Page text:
“Sometimes when students fail their first test, they don’t come back,” said Rachel Krajewski, who has taught college algebra for the past two years at Cuyamaca. “We’re trying to move them from, ‘I don’t get it, I’m not good enough,’ to ‘I don’t get it yet.’”
The results have been promising. The California Acceleration Project, an advocacy group founded by faculty, reported that pass rates for underprepared students at Cuyamaca in college-level math jumped to 67 percent last year, up from 10 percent the year before. And all racial groups benefited—success rates were four times higher for Latinos, five times higher for white students, and nine times higher for black students.
Rodriguez finished his summer statistics class with a B and is now taking English and automotive-technology classes. He is on track to pass them all, even with his heavy workload at UPS, and hopes to earn his degree in 2019.
While the California Acceleration Project is aggressively pushing for changes, the Academic Senate for California Community Colleges, also comprised of faculty, opposed the remedial legislation that just passed.
The Mesa College Professor Wendy Smith talks about placement exams.
Julie Bruno, the president of the Academic Senate and a professor at Sierra College, outside of Sacramento, said that her group supports using additional measures, other than just a placement exam, to determine whether a student is ready for a college-level class. But she is concerned that the bill overreaches, mandating colleges to put in place a one-size-fits-all prescription. Community colleges have long had their own independent-curriculum committees that control these decisions.
Different community colleges serve different populations, she said. “It really depends on where the students are coming from, who they are, what else is going on in their lives,” she said. “Not all high schools are created equal.”
Some community colleges have worked with their local high schools to make sure a student who receives a B in a senior English or math class is prepared for college-level work, she said, while others have not yet forged that relationship.
California is not alone in grappling with this problem. In the fall of 2015, Tennessee stopped offering remedial classes at all of its public colleges and universities, moving to the co-requisite model where students take college-level courses with an extra support class to help them keep up.
According to the Tennessee Board of Regents, pass rates in math quadrupled, and success rates for students of color were six times higher. English pass rates followed a similar pattern, as did success rates for low-income students, adult students, and students who had entered at low levels of preparedness, as measured by ACT scores.
The City University of New York phased out remedial classes at four-year colleges starting in 1999 and shuffled those students to the system’s community colleges. It launched several pilot programs, like the co-requisite model, with success, and plans to roll out a system-wide overhaul of its remedial system next fall.
Gina Abbiate, a math professor at San Diego Mesa College, talks about the ramifications of the new California law AB705.
Other state systems, such as those in West Virginia, North Carolina, and Florida, have begun similar efforts. In August, the four-year California State University system decided to get rid of all remedial classes.
A working group met in November to come up with guidelines for how California’s community colleges must revamp their approach to remedial education. All colleges must implement the changes required by the new law by the fall of 2019.
Diana Solares was aiming for a bachelor’s degree when she graduated from high school in San Diego in 2002. Her mother and father, who had emigrated from Mexico and Guatemala, didn’t go beyond third grade, and she was determined to be the first in her family to graduate from college. She did well in school and, aware of the requirements at the California State University system, she took chemistry, biology, and earned a B+ in pre-calculus.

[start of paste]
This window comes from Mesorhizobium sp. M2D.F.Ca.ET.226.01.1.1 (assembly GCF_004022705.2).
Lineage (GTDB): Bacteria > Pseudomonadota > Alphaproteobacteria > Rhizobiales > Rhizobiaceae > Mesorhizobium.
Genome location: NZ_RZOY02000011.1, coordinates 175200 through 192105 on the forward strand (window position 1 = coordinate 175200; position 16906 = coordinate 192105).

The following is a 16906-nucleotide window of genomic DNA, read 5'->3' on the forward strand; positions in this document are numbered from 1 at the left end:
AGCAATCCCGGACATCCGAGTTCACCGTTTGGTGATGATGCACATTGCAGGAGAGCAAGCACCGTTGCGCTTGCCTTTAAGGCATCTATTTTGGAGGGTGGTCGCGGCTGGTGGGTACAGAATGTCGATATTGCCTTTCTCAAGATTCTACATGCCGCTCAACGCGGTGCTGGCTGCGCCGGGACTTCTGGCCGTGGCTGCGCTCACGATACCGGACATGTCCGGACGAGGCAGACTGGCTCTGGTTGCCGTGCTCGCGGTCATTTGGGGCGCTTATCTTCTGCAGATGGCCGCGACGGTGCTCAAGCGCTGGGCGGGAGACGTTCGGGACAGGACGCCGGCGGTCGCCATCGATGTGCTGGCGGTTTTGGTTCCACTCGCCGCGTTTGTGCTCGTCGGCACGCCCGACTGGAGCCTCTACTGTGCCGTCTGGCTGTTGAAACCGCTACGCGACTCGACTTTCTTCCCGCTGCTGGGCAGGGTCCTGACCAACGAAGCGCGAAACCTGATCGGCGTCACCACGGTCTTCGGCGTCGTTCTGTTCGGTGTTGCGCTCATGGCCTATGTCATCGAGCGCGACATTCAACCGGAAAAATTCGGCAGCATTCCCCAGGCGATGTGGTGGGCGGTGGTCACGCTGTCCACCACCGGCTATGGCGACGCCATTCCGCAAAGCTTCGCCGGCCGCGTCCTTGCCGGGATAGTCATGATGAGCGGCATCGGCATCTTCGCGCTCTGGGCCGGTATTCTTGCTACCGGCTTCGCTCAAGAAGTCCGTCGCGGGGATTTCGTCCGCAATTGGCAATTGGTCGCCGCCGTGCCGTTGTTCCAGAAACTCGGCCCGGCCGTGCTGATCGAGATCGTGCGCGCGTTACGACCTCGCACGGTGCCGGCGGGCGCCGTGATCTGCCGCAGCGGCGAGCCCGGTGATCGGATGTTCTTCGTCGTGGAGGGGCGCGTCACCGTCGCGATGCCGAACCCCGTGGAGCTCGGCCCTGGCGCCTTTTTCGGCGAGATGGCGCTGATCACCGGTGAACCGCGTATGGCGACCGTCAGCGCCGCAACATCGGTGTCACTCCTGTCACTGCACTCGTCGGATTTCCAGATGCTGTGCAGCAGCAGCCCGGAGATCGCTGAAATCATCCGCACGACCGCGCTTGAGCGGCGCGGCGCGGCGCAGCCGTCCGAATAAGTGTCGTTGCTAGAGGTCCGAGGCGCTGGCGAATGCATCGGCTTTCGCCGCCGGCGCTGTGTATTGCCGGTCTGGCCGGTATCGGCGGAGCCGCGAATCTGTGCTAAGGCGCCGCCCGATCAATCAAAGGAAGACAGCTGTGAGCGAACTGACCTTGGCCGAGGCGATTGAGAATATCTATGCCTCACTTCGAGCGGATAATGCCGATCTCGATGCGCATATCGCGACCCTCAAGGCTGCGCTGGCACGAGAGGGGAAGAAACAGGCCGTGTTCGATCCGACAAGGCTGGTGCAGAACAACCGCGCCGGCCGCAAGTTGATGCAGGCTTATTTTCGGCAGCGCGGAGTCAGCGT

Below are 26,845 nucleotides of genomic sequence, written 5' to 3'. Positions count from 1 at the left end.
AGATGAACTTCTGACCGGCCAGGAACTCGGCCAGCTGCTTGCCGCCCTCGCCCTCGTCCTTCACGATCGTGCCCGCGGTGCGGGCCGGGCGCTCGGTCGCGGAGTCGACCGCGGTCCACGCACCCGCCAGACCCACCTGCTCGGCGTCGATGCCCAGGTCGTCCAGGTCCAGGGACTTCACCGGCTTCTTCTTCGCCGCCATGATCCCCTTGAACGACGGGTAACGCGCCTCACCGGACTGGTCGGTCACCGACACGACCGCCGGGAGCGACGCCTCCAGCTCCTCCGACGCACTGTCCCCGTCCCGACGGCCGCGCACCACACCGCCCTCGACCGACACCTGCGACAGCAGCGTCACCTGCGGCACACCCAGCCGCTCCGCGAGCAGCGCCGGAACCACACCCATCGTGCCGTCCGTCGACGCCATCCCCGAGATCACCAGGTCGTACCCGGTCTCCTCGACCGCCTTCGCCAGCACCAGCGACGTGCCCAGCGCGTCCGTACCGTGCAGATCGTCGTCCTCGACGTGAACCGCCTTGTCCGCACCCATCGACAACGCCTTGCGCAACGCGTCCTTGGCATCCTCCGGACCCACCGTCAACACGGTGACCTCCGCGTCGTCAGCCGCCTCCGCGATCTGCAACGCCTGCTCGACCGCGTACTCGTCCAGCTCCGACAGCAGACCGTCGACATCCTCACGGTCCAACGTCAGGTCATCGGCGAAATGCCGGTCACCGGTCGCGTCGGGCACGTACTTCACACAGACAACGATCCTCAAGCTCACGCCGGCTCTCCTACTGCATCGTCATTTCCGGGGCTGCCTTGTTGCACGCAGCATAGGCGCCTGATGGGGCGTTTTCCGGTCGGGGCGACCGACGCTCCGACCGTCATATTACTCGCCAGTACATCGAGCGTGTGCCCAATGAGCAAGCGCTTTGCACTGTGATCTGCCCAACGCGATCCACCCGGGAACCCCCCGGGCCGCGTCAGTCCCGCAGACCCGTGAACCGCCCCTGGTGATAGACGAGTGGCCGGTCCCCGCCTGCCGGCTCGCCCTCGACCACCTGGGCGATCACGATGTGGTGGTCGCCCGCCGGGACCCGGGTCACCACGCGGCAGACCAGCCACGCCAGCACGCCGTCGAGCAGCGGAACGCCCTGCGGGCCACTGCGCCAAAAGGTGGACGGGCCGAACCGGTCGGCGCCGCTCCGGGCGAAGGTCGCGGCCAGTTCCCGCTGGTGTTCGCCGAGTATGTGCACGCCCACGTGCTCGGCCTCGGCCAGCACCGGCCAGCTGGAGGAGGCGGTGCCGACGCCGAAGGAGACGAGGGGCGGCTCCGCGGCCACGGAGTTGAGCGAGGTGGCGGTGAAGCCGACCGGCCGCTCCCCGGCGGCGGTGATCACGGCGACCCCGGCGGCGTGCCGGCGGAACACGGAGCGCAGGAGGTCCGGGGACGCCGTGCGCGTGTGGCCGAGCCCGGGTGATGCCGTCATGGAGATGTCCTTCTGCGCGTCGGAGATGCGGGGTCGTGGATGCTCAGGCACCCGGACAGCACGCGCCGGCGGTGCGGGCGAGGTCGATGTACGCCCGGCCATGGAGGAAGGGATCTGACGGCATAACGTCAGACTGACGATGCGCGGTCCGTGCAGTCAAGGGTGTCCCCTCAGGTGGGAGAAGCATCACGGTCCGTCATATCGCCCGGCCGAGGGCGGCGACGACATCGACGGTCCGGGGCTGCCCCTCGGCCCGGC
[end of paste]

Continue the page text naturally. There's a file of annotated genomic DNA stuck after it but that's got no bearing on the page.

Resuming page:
But when she took the placement exams at San Diego City College, she was placed at three levels below in math and one level below in English.
“It was very discouraging, having to start in pre-algebra,” said Solares, now 33. “I just felt that I was not college material.”
It took four years at San Diego City College, in part because of the multiple remedial classes she had to pass, before she transferred to the University of San Diego. By that time, she had exhausted all of her federal financial aid. Then a medical condition and the reality of raising two boys on her own got in the way, and she never finished.
She said her original dream of going to law school and teaching feels very far away, but she is still determined to get her degree.
Wendy Smith, an English professor at San Diego Mesa College, said Solares’ story is similar to many she has heard during her years of teaching. Her department first saw the data on how few students of color were making it through remedial classes several years ago, and started making changes in the fall of 2010.
Using students’ high-school transcripts in the placement process meant that 82 percent of new students could take college-level English, instead of 28 percent previously, Smith said. The old way—using placement tests—felt to Smith “like a segregation machine.”
“We weren’t doing right by our students,” she said. “We were under-placing them, and the students who were under-placed, by and large, were students of color.”
The move quadrupled the number of African-American students who were passing entry-level English in one semester.
“I guess the thinking is, ‘They come to us with a deficit and, you know, what can we do?’” Smith said. “That was the prevailing point of view for a long time, that, ‘Yeah, it’s kind of too bad that we lose so many students of color, but that’s just the way our society is functioning.’ Little did we know that we were a huge participant in that—in making sure they didn’t make it.”
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Brandon Quester is director of data and visuals at inewsource.